CSOM Dean Says End of Honors Program Won’t Impact Yield of Top Students

CSOM Honors Program

Dean of the Carroll School of Management Andy Boynton emailed CSOM Honors Program students, alumni, and parents Tuesday seeking to address concerns expressed by some about the end of the program.

Boynton said that the end of CSOM Honors will have no effect on attracting top students to Boston College.

“The Office of Undergraduate Admission has been closely examining the data for quite some time,” Boynton wrote. “It is now abundantly clear that acceptance into the Honors Program does not increase the likelihood of a student attending BC.”

“Those who are accepted into the Program are no more likely to attend than other admitted students with the same academic credentials,” he added. “Put another way: top students want to come to the Carroll School, and increasingly our non-Honors students share with Honors students a stellar academic profile. Many are qualified for admission into the Honors Program (every bit as much as the 35 or so who are actually admitted each year), but we are able to extend an invitation only to a small subset.”

Boynton referenced the improved academic credentials of admitted students as part of his reasoning, including average SAT scores, which are now above 1400. This rationale echoes Dean of MCAS Rev. Greg Kalscheur, S.J., in his October letter announcing the end of the MCAS Honors Program.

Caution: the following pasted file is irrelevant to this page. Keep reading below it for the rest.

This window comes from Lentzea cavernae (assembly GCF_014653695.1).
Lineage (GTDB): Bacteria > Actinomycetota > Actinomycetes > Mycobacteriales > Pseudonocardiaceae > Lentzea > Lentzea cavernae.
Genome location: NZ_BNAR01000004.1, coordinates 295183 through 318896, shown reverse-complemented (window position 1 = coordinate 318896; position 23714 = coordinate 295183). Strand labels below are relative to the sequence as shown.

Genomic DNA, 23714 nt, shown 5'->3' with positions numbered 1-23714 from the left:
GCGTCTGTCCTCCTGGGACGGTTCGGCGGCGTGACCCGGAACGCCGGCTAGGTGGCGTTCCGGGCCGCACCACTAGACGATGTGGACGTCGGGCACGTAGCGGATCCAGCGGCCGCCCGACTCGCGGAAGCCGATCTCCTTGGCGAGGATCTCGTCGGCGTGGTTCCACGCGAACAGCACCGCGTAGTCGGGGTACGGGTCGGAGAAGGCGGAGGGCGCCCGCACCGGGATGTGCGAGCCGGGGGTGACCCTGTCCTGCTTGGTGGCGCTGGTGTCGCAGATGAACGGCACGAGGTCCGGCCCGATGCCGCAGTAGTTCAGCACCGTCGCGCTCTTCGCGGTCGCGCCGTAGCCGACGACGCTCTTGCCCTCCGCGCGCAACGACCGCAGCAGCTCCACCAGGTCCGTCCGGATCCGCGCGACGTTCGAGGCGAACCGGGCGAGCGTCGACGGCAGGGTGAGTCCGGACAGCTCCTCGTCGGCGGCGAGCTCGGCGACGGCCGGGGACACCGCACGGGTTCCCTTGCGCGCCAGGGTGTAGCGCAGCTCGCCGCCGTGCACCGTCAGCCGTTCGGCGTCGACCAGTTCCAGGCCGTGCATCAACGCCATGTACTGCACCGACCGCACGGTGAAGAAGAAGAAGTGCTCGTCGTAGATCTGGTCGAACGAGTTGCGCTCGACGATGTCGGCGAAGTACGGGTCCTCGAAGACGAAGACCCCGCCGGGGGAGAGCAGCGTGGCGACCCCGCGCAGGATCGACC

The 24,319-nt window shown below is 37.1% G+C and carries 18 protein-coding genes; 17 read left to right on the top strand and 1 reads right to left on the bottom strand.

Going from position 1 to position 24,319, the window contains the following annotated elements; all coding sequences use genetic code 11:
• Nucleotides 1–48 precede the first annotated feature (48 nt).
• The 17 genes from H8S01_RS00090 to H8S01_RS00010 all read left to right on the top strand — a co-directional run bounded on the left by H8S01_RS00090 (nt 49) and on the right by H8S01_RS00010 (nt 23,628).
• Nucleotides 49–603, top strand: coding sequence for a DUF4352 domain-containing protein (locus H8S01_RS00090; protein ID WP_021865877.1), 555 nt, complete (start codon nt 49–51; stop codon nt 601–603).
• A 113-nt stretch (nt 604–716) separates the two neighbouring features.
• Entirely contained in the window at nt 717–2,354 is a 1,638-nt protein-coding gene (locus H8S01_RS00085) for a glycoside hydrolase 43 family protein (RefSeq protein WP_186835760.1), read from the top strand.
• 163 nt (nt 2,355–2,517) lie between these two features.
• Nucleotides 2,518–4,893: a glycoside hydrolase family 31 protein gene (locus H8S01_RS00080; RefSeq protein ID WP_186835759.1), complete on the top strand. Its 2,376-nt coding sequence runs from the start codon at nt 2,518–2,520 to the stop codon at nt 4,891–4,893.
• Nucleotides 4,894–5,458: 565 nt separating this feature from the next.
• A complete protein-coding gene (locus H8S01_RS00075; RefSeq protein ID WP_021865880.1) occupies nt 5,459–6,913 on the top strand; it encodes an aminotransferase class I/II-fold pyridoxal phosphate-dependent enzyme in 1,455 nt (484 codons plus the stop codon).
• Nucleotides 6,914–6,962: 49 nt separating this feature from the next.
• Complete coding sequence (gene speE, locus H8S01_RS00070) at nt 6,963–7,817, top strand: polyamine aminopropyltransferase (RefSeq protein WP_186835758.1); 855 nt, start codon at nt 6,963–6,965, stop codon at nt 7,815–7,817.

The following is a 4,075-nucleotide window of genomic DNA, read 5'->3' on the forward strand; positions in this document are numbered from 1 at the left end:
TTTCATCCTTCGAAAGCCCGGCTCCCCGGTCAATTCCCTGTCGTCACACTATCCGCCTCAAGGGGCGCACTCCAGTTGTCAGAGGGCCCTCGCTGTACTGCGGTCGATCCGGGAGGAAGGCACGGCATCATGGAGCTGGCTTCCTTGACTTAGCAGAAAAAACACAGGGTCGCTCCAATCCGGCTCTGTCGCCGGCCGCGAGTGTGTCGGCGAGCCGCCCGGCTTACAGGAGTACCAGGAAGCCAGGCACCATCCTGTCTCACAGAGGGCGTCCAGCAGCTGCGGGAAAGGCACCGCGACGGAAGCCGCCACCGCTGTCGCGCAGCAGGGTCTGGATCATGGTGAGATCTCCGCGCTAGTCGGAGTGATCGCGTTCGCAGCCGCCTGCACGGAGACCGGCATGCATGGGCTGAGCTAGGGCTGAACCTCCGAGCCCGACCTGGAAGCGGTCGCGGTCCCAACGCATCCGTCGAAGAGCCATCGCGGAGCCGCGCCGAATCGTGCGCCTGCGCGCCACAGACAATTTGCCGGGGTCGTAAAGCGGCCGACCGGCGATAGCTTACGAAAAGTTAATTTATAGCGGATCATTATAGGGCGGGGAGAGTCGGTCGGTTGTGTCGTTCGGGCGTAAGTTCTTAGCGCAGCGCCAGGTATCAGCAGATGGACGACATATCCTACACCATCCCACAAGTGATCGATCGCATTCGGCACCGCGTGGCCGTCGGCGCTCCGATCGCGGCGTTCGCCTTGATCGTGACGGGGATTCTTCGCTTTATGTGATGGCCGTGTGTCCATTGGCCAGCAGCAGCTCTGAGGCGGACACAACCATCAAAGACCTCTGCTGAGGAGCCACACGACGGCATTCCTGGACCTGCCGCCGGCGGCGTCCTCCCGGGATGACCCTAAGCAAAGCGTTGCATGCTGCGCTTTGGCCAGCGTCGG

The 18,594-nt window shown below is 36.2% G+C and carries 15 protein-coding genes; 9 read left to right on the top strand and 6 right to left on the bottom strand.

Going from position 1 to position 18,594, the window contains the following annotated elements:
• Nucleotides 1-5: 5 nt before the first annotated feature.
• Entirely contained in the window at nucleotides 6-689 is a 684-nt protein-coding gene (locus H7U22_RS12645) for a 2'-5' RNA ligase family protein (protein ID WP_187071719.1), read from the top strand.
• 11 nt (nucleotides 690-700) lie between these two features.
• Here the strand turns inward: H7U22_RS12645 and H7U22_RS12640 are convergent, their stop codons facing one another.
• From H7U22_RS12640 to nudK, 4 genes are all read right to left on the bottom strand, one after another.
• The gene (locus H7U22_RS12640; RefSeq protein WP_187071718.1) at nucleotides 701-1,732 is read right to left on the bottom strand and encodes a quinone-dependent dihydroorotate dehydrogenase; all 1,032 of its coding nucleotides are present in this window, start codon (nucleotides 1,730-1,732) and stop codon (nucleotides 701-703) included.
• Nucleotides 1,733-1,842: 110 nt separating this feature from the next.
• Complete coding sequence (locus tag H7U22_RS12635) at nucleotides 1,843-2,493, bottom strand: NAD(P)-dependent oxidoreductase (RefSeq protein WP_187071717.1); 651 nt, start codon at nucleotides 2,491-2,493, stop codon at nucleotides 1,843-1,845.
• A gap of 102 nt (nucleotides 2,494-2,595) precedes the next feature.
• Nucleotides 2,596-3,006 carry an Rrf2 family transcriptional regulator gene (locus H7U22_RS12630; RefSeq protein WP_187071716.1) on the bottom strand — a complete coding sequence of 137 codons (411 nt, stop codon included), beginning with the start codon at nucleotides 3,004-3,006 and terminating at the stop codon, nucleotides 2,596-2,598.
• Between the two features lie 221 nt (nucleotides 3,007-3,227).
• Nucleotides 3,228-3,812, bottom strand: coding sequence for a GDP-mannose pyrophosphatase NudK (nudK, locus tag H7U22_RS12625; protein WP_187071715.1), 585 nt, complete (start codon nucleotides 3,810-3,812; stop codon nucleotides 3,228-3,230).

Boynton emphasized bringing the Honors program experience to all undergraduates in CSOM.

“I want to make sure they receive the best we have to offer—the most rigorous academic preparation together with personal formation that promotes a desire for lifelong learning and dedication to the good of all,” he wrote.

Boynton also stated the ambition for CSOM to become the best undergraduate school of management in the world. CSOM is working to improve programs for undergraduates within the school, as well as increasing options for minors for non-management students, due to increased demand, he wrote. In the Class of 2017 alone, he said, 867 non-management students enrolled in an average of more than two courses each in CSOM during their time at BC.

Boynton closed his letter thanking alumni, faculty, students, and parents for their continued support.

“To underscore a central point: we want to be the best undergraduate school of management anywhere. To do that, we need to take further steps toward creating the richest possible learning experience for 2200 students, not just 150 students,” he wrote.

Featured Image via Heights Archives